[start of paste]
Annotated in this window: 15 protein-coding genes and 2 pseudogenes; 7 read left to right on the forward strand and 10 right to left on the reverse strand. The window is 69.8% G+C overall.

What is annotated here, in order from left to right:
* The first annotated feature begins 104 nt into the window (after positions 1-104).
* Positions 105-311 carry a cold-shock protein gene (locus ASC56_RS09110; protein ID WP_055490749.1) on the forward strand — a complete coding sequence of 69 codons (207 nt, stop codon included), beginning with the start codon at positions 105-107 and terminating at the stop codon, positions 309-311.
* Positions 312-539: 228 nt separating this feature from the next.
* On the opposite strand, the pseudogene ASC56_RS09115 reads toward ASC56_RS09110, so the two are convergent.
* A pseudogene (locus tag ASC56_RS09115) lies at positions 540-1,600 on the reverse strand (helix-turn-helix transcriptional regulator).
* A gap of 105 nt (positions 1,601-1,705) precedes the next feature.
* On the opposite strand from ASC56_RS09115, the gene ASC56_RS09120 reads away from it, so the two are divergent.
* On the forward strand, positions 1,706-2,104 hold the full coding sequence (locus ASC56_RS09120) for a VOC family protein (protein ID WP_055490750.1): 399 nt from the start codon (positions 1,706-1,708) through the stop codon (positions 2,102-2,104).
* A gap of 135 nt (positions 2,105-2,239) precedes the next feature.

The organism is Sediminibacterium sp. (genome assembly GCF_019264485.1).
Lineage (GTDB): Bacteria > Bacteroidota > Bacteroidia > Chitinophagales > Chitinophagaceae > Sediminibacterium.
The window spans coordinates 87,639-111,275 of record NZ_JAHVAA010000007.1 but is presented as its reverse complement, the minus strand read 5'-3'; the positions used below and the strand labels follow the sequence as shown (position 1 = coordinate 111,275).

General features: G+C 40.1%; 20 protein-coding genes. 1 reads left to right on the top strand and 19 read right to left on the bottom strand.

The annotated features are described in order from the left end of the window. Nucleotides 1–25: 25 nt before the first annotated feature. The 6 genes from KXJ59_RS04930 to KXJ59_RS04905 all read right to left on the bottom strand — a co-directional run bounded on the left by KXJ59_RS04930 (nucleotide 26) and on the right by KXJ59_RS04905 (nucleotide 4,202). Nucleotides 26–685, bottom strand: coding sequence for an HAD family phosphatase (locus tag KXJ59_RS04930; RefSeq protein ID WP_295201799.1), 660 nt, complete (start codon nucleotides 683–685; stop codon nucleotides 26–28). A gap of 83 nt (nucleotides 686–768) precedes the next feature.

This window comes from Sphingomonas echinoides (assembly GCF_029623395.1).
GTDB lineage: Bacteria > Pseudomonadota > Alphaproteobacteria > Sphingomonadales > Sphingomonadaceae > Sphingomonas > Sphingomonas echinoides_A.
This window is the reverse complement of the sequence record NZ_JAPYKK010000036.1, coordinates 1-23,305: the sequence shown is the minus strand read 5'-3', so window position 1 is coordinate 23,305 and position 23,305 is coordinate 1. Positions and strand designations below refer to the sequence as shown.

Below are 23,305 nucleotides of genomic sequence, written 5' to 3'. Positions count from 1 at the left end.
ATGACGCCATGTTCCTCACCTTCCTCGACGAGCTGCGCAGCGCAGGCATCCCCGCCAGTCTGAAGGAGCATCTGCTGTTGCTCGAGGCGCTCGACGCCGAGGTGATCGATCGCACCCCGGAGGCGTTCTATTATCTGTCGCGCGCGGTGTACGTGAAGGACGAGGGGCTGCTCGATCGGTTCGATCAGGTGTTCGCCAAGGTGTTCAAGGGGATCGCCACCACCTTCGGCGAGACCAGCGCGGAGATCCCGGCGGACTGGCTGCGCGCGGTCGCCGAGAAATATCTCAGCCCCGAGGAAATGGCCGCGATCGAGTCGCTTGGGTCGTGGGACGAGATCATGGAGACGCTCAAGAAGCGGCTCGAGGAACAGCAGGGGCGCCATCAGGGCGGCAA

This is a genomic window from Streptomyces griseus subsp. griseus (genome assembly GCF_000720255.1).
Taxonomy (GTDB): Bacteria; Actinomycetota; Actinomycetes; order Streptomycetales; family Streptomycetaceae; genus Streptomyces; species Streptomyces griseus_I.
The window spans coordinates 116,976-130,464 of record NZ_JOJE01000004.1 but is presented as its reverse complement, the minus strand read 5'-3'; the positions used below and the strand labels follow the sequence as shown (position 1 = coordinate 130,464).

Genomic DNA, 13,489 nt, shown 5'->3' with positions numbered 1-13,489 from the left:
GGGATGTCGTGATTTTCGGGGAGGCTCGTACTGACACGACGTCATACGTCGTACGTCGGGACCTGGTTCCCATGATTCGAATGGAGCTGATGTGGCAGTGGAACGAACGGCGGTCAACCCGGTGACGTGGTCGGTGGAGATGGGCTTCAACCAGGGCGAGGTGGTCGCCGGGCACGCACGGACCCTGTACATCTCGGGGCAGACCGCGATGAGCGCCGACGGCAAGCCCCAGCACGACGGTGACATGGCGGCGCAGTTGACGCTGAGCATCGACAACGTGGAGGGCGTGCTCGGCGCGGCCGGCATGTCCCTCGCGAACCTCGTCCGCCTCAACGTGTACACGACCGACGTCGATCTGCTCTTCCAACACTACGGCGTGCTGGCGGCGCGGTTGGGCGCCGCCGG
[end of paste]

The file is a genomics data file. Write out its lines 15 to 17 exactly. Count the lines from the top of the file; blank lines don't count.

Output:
General features: G+C 40.1%; 20 protein-coding genes. 1 reads left to right on the top strand and 19 read right to left on the bottom strand.

The annotated features are described in order from the left end of the window. Nucleotides 1–25: 25 nt before the first annotated feature. The 6 genes from KXJ59_RS04930 to KXJ59_RS04905 all read right to left on the bottom strand — a co-directional run bounded on the left by KXJ59_RS04930 (nucleotide 26) and on the right by KXJ59_RS04905 (nucleotide 4,202). Nucleotides 26–685, bottom strand: coding sequence for an HAD family phosphatase (locus tag KXJ59_RS04930; RefSeq protein ID WP_295201799.1), 660 nt, complete (start codon nucleotides 683–685; stop codon nucleotides 26–28). A gap of 83 nt (nucleotides 686–768) precedes the next feature.

This window comes from Sphingomonas echinoides (assembly GCF_029623395.1).